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Farhad Yazdi
10-09-2013 01:31 AM

Replace transformer's circuit breaker with fused disconnector switch

Can we replace transformer's circuit breaker with fused (fusible) disconnector switch and use the thermometer of transformer to protect transformer against overload?
What is the shortcomings?
Suppose the fused (fusible) disconnector switch can be operated by thermometer's trip command.
How is the situation in your country?
10-09-2013 10:52 PM
Top #2
Alan Maltz
10-09-2013 10:52 PM
What is the rating range of the transformer that you are trying to protect? I can only assume that the circuit that you are protecting is non-essential or inside a facility where there are maintenance personnel 7x24, otherwise if the fuse blows you will be out of service until it can be replaced. A breaker can be reset much quicker and easier.

I assume you are referring to the Hot-Spot thermometer. I have seen it as a two stage process, first Alarm below your desired trip point, then Trip via protective relaying. The Alarm provides a warning that the transformer loading should be looked at first, most operators don't want to simply trip without warning, unless of course the rate of rise is too fast. I have also seen the trip manually blocked in some emergency situations where it is critical that the transformer stay online as long as possible despite the temperature rise.
10-10-2013 12:53 AM
Top #3
Aijaz Hussain
10-10-2013 12:53 AM
What is capacity of transformer in KVA or MVA as few years back Transformers having capacity upto around 10 MVA were protected through Liquid Fuse but were not much reliable & also achieving coordinated protection was an issu, but now a days CB has taken its place together with relay actuation. Protecting a transformer through thermometer for overloading is not recommended..for how much time you want to allow a transformer in overloaded state? any mismatch will either cause early tripping or late tripping and both are unwanted.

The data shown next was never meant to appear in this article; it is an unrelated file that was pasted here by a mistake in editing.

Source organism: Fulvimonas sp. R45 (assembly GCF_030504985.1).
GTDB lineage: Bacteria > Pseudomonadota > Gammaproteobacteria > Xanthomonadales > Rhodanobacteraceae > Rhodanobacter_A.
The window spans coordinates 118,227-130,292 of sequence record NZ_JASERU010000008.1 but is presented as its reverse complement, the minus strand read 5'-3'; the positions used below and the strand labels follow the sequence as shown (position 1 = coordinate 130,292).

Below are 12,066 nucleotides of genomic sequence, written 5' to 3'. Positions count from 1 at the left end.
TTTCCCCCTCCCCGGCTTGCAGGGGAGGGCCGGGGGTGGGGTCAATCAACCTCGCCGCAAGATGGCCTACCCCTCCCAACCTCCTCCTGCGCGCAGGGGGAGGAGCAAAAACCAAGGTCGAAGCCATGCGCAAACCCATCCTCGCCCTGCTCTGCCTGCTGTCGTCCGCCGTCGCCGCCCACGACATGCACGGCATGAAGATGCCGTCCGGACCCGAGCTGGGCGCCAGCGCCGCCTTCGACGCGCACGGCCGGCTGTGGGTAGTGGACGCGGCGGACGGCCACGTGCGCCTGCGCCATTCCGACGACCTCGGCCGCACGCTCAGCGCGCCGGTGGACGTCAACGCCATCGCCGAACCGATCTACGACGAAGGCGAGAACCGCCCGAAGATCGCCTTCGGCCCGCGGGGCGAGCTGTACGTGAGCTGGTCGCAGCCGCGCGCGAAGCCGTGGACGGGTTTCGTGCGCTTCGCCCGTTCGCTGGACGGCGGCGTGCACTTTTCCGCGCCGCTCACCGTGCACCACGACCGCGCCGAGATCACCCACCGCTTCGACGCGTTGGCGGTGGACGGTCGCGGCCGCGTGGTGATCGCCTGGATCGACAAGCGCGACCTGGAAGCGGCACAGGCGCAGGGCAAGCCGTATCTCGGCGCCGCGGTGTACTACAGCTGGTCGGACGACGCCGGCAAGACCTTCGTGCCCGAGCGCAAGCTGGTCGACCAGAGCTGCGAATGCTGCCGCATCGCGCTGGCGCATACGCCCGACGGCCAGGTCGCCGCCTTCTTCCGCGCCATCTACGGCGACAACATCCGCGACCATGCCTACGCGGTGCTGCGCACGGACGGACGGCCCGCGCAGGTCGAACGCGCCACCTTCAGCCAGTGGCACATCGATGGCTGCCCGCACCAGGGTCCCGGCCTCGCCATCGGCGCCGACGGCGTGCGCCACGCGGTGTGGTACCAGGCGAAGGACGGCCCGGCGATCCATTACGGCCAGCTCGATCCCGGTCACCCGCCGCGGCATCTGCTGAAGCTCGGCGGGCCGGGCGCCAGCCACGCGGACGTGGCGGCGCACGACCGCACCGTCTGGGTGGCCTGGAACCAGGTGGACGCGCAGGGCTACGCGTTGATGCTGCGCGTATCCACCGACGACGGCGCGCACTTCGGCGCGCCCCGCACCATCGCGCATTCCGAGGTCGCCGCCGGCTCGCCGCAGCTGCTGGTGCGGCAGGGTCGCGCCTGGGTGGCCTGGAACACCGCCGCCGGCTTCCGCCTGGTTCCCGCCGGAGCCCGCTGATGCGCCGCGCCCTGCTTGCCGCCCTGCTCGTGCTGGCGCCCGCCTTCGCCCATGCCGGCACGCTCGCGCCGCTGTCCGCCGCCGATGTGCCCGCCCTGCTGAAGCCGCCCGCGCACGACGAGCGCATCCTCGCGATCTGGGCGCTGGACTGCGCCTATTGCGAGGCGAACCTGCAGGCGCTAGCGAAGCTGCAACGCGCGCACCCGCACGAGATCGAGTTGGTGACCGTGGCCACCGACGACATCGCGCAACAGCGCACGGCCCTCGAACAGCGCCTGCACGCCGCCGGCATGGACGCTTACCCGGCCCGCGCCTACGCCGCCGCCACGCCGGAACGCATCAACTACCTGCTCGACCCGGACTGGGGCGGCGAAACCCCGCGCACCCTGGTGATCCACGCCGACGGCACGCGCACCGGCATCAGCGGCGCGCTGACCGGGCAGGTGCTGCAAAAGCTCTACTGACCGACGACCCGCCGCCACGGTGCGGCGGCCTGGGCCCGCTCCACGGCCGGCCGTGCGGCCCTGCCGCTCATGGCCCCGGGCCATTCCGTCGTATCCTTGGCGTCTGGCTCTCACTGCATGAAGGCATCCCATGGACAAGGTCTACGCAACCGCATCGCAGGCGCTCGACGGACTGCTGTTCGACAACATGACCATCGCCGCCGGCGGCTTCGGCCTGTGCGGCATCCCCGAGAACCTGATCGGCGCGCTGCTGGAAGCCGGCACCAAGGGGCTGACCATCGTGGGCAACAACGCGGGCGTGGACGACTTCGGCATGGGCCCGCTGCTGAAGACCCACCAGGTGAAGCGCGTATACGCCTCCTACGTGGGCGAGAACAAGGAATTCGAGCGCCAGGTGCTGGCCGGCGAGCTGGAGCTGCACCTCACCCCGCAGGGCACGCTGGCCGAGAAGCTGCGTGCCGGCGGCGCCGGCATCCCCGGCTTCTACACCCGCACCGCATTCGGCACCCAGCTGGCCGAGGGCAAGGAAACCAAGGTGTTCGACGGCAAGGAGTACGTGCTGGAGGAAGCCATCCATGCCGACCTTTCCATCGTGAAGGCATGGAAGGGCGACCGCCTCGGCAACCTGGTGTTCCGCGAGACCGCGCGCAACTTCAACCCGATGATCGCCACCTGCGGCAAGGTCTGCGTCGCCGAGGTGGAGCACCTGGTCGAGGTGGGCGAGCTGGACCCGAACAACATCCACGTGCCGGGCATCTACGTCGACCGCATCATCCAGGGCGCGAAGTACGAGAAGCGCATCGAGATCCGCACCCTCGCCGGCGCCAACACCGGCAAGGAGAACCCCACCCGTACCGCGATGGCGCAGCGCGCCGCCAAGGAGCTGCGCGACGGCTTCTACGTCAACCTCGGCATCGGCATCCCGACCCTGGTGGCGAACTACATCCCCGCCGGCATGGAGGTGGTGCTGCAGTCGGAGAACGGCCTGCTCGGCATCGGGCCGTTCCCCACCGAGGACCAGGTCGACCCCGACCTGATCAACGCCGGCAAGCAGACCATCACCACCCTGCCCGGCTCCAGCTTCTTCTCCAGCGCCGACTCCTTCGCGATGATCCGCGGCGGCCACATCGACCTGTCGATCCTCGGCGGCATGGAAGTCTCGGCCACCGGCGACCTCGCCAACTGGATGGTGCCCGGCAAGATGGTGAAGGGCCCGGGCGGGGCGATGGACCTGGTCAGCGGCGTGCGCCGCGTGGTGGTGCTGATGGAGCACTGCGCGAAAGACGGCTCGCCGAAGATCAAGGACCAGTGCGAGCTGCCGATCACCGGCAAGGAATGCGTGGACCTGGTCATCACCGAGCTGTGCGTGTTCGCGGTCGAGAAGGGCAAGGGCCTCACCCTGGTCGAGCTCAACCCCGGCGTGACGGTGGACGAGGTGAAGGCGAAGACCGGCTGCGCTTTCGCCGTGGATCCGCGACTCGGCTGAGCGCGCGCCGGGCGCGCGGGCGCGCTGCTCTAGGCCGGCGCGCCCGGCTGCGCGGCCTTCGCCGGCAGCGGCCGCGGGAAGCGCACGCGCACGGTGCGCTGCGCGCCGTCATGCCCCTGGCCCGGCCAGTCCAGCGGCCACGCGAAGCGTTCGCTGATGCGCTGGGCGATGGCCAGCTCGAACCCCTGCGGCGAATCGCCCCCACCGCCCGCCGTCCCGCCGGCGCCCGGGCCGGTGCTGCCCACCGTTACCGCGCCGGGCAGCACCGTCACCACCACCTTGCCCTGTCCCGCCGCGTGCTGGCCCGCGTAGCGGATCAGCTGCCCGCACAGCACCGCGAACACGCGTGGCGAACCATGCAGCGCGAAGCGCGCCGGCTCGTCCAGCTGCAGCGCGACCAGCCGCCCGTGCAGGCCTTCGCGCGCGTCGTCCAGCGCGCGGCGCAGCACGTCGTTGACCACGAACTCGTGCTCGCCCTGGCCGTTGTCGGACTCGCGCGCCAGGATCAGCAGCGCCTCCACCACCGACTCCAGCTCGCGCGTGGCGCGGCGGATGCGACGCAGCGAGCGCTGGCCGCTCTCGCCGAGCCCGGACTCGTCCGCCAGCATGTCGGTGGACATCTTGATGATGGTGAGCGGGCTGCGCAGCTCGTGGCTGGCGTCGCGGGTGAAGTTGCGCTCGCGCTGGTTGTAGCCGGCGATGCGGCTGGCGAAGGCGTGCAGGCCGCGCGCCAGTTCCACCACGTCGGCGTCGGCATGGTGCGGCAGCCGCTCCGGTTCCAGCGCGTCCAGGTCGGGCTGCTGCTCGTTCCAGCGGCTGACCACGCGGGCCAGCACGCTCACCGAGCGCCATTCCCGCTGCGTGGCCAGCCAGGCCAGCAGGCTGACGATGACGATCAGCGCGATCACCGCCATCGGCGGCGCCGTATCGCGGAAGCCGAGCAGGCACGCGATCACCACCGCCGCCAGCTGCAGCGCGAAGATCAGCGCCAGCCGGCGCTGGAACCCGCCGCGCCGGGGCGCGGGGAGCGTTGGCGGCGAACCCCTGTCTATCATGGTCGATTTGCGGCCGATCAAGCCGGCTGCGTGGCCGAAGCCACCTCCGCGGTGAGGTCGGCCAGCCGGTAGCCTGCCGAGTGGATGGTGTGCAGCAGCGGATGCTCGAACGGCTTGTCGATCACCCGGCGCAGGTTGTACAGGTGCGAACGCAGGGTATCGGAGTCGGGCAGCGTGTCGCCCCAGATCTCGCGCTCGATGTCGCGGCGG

10-10-2013 02:57 AM
Top #4
Robert Beltz
10-10-2013 02:57 AM
Well, it all depends on the transformer. If this is a 225kVA with a 480v primary, yes, the fuse is fine. In fact fused primary is typical up to 2500kVA with up to 13.8kV primary. However, larger transformer cost justifies primary protective relaying and circuit breakers.

The primary voltage and transformer size dictate protection. As far as thermal, this is also reasonable. However I have used a water spray with cooling fans on the radiators to cool on more than one occasion. Remember, secondary protection will do more for thermal than primary.

I hope this is of some value.
10-10-2013 05:43 AM
Top #5
Gary Fox
10-10-2013 05:43 AM
Winding temperature indicators on liquid type transformers respond to a combination of both the liquid temperature and the heating produced by a resistor in the indicator well that is connected to a CT montioring one phase current. So this indication is an approximation and not necessarily indicative of the true hot spot temperature in a transformer.
10-10-2013 08:02 AM
Top #6
Jozef Szmigielski
10-10-2013 08:02 AM
I can say we can. Without explanation. For detail explanation the price is $15000.00
10-10-2013 10:12 AM
Top #7
Arthur Simplina
10-10-2013 10:12 AM
Why would you do that? Is this due to financial reasons? Remember that transformers are very expensive equipment (not considering the loads connected to this).
10-10-2013 12:51 PM
Top #8
Randy Beltz
10-10-2013 12:51 PM
I suggest that you give great consideration to the advice that Mr. Maltz and Mr. Robert Beltz provided. A fused disconnect is the most basic form of protection and although it will work to protect your transformer it does not generally have the ability to work in conjunction with temperature indicators/monitors. Also, as Mr. Fox from GE indicated and Mr. Hussain further explained, the winding temp indicator, as a result of the way it derives its information, only provides an "average" of internal temperatures and is not recommended as a way to determine whether a transformer should, or should not be taken offline. As Mr. Simplina indicated, transformers (assuming we are talking about transmission or distribution class transformers) are very expensive and not quickly replaced. A well designed and implemented protection schema should include various forms of monitoring and related responsive devices and tactics (either vacuum circuit breakers or less preferably, fuses) on both the primary and secondary of your transformer. Anything less and you jeopardize both continuity of service and the life of the equipment. Good luck.
10-10-2013 03:25 PM
Top #9
John Heidenreich
10-10-2013 03:25 PM
I agree with all of the gentlemen who recommend CBs instead of the fused disconnector system. If you do use disconnector, how are you going to turn the transformer off for maintenance purposes? If you want to use the disconnector to turn off the transformer, you must have the disconnector installed with flicker blades to help extinguish the arcs. So you will need to add the cost of flicker blades to your disconnector solution when you do the sums.
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